Becoming Somebody on the Way to Being a Big Nobody
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There are two possible directions I could go in this morning.... three, if you count "nowhere." That's another thing -- I'm trying to find the time to make some headway with Charles Taylor's A Secular Age, which is almost 800 pages long and not an easy read. It's a very important book, and one that I will be spending a lot of time discussing in future posts, partly as a way of assimilating the material, but also to show how it relates to my book. But first I have to read it. Thus far I'm only up to page 96.
I could never be an actual scholar like Taylor, but I'm certainly glad they exist. However, I feel that my task is to assimilate these "lower" truths (and I certainly don't mean that in any pejorative sense) into a more unified vision of the whole. As I once mentioned five or six or more times, I wish my book could have been spiral-bound, as an objective correlative to its interior circularity.
But I also had the idea that it could serve as a cosmic holodex, whereby readers could just insert new material to flesh out certain areas that I had to compress due to the challenge of packing 13.7 billion years of cosmic evolution into 300 pages. The point is that, just like the cosmos itself, the book could expand from within, and the reader wouldn't have to just drive off my cliff notes.
Here, I'll show you what I mean. The portion of my book covered by Taylor's 776 pages is basically six pages long, from the bottom of page 174 all the way to the middle of page 180. As I wrote at the beginning of that passage, "There is a wide range of scholars, including Charles Taylor, Eli Sagan, Weston LaBarre, Lawrence Stone, Sri Aurobindo, Jean Gebser, and Norbert Elias, who have recognized that human nature is not a universal 'essence' that has remained unchanged throughout the course of history, and that it has only been quite recently -- mostly in the past three-hundred years (with notable exceptions, of course) -- that our notion of the modern self has become the norm."
That was a somewhat careless way to express it, since I actually do believe there is an archetpyal human essence, a point I flesh out in the next chapter. The coonologically correct way to have said it would be that "more humans than ever before now have the freedom and opportunity to realize their true nature, i.e., to individuate and become who they actually are." For most of human history this was an impossibility, just as it is in many cultures today. In fact, the point is clarified in the last sentence from that section on page 180:
"[T]he extent to which a culture is able to do this [i.e., allow self-actualization] is its only moral claim to power [I should have said something like 'measure of intrinsic value']; but since each person is unique, it is not possible for a culture to define the exact endpoint of development, as this would impede the free discovery of one's own essence -- both words must be emphasized, for one's essence must be freely (without compulsion) discovered, and freely discovered (not 'given' by some external model or teaching)."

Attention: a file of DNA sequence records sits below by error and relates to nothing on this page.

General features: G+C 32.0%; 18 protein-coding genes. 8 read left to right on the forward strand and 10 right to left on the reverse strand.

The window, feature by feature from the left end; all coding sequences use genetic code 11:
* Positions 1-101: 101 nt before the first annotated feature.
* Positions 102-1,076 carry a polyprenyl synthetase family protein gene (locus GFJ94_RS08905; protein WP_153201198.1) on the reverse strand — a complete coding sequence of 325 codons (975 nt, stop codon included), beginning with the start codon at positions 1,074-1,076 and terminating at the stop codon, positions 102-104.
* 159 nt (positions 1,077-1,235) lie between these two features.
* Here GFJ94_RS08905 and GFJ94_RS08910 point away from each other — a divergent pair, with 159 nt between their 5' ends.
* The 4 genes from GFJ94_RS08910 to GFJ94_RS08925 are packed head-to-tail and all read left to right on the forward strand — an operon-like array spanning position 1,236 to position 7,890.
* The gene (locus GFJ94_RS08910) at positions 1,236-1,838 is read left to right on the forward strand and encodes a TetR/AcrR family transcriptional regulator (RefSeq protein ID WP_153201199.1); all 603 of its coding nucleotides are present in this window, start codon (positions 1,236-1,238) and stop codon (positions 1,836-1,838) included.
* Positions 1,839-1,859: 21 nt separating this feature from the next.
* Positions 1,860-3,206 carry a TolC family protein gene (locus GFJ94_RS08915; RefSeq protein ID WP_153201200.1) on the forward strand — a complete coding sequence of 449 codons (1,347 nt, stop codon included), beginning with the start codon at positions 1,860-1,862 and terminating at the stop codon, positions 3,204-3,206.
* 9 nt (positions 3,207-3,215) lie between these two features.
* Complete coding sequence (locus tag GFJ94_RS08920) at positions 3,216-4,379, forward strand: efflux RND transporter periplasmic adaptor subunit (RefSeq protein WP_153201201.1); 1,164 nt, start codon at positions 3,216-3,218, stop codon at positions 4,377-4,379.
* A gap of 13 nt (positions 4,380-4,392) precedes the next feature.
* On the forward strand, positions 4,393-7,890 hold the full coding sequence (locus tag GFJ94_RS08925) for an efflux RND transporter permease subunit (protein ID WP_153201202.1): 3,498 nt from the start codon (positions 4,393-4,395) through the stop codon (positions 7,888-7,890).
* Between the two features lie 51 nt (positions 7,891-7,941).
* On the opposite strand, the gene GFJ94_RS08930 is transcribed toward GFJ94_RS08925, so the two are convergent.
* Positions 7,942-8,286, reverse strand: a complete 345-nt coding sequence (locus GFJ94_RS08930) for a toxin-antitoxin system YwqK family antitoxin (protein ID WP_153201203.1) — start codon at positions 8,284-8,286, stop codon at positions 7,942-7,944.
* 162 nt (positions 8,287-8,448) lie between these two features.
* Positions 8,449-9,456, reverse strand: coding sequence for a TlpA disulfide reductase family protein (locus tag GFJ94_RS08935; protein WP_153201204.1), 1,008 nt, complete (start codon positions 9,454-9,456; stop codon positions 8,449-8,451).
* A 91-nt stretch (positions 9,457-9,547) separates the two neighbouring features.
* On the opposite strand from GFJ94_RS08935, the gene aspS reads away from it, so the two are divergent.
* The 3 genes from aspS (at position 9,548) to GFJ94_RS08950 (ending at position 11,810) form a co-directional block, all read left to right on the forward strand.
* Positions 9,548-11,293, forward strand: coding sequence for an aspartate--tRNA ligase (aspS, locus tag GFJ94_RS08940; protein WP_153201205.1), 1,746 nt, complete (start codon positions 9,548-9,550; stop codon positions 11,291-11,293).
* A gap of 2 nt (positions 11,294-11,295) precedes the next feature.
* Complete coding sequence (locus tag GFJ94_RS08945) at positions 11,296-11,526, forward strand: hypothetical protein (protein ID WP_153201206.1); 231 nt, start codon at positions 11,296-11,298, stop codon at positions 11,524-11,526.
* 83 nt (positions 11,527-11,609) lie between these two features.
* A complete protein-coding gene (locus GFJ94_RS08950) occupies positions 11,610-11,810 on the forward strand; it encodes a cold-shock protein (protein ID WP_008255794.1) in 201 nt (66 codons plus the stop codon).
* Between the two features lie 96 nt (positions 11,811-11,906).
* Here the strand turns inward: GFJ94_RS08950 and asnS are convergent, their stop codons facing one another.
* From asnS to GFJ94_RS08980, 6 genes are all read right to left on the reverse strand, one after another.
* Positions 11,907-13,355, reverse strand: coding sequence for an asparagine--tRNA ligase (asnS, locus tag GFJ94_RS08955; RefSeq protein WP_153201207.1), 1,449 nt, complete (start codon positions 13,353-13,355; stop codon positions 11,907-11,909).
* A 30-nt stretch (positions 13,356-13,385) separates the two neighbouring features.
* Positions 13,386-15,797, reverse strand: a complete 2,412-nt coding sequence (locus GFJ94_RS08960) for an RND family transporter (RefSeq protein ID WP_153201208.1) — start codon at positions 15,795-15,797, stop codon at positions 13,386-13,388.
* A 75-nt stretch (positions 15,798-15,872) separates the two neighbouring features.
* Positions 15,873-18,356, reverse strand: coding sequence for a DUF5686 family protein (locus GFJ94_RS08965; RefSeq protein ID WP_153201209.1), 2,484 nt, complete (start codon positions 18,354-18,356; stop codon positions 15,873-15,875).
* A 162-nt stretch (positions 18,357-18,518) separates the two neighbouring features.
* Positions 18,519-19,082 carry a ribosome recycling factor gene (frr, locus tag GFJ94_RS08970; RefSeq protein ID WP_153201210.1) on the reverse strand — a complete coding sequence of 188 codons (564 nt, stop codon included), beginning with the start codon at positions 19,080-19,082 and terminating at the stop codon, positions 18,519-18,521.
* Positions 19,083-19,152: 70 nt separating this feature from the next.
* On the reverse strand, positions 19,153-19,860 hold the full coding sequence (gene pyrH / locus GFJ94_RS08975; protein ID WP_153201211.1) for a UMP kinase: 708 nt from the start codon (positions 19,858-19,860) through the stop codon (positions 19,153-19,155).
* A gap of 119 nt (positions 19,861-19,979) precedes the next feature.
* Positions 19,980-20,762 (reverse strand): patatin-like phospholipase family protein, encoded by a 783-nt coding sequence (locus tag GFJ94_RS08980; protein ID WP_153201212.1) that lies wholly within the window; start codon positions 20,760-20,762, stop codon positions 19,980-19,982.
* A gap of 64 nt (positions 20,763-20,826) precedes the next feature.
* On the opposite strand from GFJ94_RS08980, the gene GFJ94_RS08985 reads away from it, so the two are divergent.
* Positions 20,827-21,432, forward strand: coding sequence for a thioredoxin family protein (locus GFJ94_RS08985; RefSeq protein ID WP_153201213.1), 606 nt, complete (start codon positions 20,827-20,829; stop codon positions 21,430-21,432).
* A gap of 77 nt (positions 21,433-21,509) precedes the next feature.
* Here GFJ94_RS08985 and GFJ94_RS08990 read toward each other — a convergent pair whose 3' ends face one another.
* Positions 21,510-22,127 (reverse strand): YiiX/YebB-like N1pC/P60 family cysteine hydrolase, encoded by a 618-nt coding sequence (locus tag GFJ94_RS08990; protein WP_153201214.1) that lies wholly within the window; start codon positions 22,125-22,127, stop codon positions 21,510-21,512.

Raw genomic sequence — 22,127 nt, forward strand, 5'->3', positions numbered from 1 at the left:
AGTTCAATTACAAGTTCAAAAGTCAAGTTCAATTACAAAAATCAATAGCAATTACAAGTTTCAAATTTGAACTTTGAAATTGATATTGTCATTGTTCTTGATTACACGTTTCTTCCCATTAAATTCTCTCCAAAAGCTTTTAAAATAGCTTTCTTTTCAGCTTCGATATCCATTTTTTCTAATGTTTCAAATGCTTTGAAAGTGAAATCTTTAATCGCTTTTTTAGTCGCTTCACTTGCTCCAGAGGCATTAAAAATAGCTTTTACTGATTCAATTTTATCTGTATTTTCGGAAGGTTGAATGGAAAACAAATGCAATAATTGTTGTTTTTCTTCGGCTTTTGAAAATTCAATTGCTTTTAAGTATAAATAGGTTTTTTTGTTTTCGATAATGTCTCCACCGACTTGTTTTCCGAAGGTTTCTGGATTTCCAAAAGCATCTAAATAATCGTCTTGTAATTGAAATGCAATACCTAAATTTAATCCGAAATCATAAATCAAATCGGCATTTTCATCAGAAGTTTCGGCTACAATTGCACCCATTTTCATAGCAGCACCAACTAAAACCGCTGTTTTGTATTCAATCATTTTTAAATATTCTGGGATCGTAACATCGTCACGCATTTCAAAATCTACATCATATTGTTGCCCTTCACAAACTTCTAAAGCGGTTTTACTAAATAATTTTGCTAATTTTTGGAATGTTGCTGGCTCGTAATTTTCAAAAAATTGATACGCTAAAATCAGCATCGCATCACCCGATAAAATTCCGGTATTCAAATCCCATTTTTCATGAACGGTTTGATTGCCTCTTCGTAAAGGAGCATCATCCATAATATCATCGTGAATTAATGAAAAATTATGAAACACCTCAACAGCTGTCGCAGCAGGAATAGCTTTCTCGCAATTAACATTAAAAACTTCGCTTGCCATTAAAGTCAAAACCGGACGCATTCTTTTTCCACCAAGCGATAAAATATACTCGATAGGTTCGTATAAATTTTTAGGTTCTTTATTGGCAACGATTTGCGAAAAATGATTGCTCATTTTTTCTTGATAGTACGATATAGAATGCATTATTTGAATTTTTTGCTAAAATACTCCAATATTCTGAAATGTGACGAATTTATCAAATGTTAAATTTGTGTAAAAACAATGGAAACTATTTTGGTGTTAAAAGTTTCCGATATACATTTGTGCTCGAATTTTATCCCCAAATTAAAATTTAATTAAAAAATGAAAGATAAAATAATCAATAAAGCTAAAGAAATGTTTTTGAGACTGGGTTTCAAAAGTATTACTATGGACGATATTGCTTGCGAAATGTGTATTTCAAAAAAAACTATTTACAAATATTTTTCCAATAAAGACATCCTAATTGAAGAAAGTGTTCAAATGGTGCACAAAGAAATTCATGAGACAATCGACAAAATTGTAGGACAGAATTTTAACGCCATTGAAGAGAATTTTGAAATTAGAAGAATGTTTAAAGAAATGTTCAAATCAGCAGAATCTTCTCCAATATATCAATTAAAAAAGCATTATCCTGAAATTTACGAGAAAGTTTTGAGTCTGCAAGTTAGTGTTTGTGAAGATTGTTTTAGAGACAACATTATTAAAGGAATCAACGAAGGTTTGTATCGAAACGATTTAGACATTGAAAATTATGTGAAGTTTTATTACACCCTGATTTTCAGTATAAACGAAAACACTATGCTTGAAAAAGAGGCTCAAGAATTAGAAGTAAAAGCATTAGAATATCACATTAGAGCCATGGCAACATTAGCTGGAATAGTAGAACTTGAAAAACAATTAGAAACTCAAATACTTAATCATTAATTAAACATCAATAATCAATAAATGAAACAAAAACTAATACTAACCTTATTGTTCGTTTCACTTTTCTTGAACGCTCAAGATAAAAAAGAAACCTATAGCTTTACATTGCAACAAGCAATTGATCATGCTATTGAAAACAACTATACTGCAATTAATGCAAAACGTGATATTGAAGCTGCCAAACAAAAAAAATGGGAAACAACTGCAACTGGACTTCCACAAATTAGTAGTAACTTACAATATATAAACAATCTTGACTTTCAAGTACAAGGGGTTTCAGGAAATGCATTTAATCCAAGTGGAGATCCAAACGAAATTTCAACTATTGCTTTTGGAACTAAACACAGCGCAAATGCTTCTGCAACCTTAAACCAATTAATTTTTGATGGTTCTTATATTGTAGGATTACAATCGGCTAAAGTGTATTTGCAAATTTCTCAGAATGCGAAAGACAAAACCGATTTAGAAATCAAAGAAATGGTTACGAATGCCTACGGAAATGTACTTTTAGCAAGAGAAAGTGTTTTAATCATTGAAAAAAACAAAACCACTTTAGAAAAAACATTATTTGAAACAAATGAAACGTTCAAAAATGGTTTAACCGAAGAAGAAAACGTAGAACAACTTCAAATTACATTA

There again, I'd clarify that to say that we must realize our particular archetype, but then assimilate it into the universal, a point which I believe becomes clearer in the subsequent chapter. That is what I mean by the next sentence, but then it must be surrendered to something higher. Therefore, it is wrong to imply that external models are to be discarded. To the contrary, most Christians would consider, say, Jesus, to be the universal "omega man" toward which our individual self is oriented.
But it must be an individual self, not just a caricature, an instrumental ego, or a collective self. At least in today's world. Circumstances were obviously different in the past, when people were much more anonymous, and partook of a sort of "group self." Indeed, this is one of Taylor's main points, which he supports with abundant documentation.
The implications for theology and metaphysics are of tremendous importance to our world, and need to be explicated. Unless we do so, it will be difficult for secularized people to comprehend how religion relates to their psychohistorically hard-won particular self, especially since religion has in the past been clearly at odds with individual development as a result of its faulty or limited understanding of Man's true role in the cosmic spiritual economy -- which is a full employment economy, by the way. Which is sort of the point, since everyone's got their own unique job to do and mission to accomplish within the context of the Whole.
Which brings us to a comment left yesterday, to the effect that Truth has been revealed in the person and divinity of Christ, and that it is only a matter of the person surrendering to it. Yes, perhaps, but much depends upon what is meant by "person," because, as Taylor shows, it had a very different meaning 500 years ago than it does today. His argument is way too subtle, rich, and detailed for me to get into at the moment. But I will. Right now I need to get to my unReal work.